Saturday, October 19, 2013

Revisiting Japan Pictures - Six Months Later

I have the great fortune of visiting Japan often, usually every spring. This year we went in late March, and had a wonderful time, as usual. My wife's cousin, Yoshiko, is a highly-experience guide focusing on the Kyoto area, one of Japan's most historic places. Yoshiko and I spent a half-day walking around Kyoto for a photo tour. It was not the best weather, and in fact rained quite hard. I carried my Leica M9 and 35mm f1.4 Summilux.
(Click Here) to read about the Summilux, or use the tab at the top of this page to see all of my Whole Lotta Leica posts, including results posts for this lens.
To be honest, I was not very pleased with my own photographic results. Yoshiko took me to some amazing places, and weather is no reason to fail to bring back excellent images. I remember looking through them and thinking that I just had not hit the mark on that day.
I decided to go back through those images, and see if I'd missed anything. Here are two shots that I now quite like:
Gion Crossing, by Reed A. George
Leica M9, Summilux 35mm f1.4 Lens
iso 640, f6.7, 1/90 sec.
Gion, in Kyoto, is the most famous geisha district in Japan. What I really like about the shot above are the secondary elements (the two ladies in kimono sharing an umbrella are the primary element). I love how the ladies across the street are turning to look at them. The Japanese have a fascination with their past and culture, even if many of them no longer practice any aspects of it regularly. They are always interested to see someone who is. The other element I like is the painting of a geisha on the wall to the left of those ladies. It was an announcement for an event, and adds another nice touch of historic Japanese imagery.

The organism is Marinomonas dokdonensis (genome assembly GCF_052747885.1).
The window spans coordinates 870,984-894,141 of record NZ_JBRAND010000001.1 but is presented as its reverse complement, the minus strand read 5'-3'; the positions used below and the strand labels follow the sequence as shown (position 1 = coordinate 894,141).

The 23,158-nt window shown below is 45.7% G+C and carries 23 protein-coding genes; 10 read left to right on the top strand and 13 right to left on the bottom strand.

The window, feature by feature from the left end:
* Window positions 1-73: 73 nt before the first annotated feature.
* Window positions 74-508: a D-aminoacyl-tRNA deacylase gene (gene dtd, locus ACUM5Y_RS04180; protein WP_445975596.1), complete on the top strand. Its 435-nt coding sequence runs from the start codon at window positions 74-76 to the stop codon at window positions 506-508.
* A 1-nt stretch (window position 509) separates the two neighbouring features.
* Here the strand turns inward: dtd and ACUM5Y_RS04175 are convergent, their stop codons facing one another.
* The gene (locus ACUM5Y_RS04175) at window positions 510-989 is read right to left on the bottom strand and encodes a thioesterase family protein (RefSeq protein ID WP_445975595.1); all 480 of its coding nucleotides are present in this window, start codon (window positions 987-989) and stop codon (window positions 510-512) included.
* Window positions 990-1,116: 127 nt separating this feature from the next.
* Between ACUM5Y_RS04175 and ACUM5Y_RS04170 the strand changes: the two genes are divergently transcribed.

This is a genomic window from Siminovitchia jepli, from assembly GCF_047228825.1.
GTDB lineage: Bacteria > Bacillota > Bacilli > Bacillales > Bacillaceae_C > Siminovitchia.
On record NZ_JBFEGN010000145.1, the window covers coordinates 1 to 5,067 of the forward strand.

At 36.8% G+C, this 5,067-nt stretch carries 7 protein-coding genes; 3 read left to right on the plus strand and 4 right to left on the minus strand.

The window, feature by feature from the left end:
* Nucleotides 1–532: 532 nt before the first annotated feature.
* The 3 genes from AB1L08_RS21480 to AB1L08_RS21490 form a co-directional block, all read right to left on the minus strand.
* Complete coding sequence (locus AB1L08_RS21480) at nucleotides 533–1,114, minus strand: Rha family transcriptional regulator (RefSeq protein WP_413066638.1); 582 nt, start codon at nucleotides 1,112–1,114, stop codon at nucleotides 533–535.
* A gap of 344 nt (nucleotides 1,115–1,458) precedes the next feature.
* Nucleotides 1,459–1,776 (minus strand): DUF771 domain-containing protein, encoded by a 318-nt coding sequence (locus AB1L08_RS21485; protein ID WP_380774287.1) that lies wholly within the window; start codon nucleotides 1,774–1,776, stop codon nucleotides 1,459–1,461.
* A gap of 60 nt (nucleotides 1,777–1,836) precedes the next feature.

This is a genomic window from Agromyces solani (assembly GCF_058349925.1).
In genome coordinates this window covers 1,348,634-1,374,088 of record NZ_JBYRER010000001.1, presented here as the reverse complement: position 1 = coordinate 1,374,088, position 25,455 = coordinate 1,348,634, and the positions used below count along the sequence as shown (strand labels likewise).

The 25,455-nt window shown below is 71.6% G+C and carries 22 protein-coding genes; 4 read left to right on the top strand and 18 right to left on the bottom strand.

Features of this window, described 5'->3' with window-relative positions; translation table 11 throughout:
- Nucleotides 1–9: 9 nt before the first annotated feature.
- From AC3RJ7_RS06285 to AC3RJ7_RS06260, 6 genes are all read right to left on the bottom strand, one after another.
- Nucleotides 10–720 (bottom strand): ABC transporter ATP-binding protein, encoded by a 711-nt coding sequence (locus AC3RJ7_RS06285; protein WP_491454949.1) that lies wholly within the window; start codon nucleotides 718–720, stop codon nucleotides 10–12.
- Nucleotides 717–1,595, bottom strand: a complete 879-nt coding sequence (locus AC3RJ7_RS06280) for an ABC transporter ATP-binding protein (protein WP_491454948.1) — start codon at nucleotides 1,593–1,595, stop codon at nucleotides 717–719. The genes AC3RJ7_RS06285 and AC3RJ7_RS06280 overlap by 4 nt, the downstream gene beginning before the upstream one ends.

Here's another that caught my eye:
Noren, by Reed A. George
Leica M9, Summilux 35mm f1.4 Lens
iso 640, f6.7, 1/90 sec.
I always love the graphic arts in Japan. For example, restaurants frequently hang "noren," decorative curtains, in their doorways. In this shot, you see the purple noren dominating nearly half of the image, and the semi-line of red paper lanterns pulling you further into the picture. The person looking out between the second and third lantern really adds a nice finishing element in my opinion.
So, maybe I did a little better than I initially thought. I find that I sometimes need to take a good long time to let my expectations for a particular shoot or event fade before I can fairly judge my own results. I was not able, due to my own limitations, to get the shots I expected on that day, even though I was presented with a rare opportunity and an expert guide. As I'm learning through other pursuits in life, expectations can be expensive; Buddha says they're the root of suffering. Once I get past expectations, I can usually find beauty.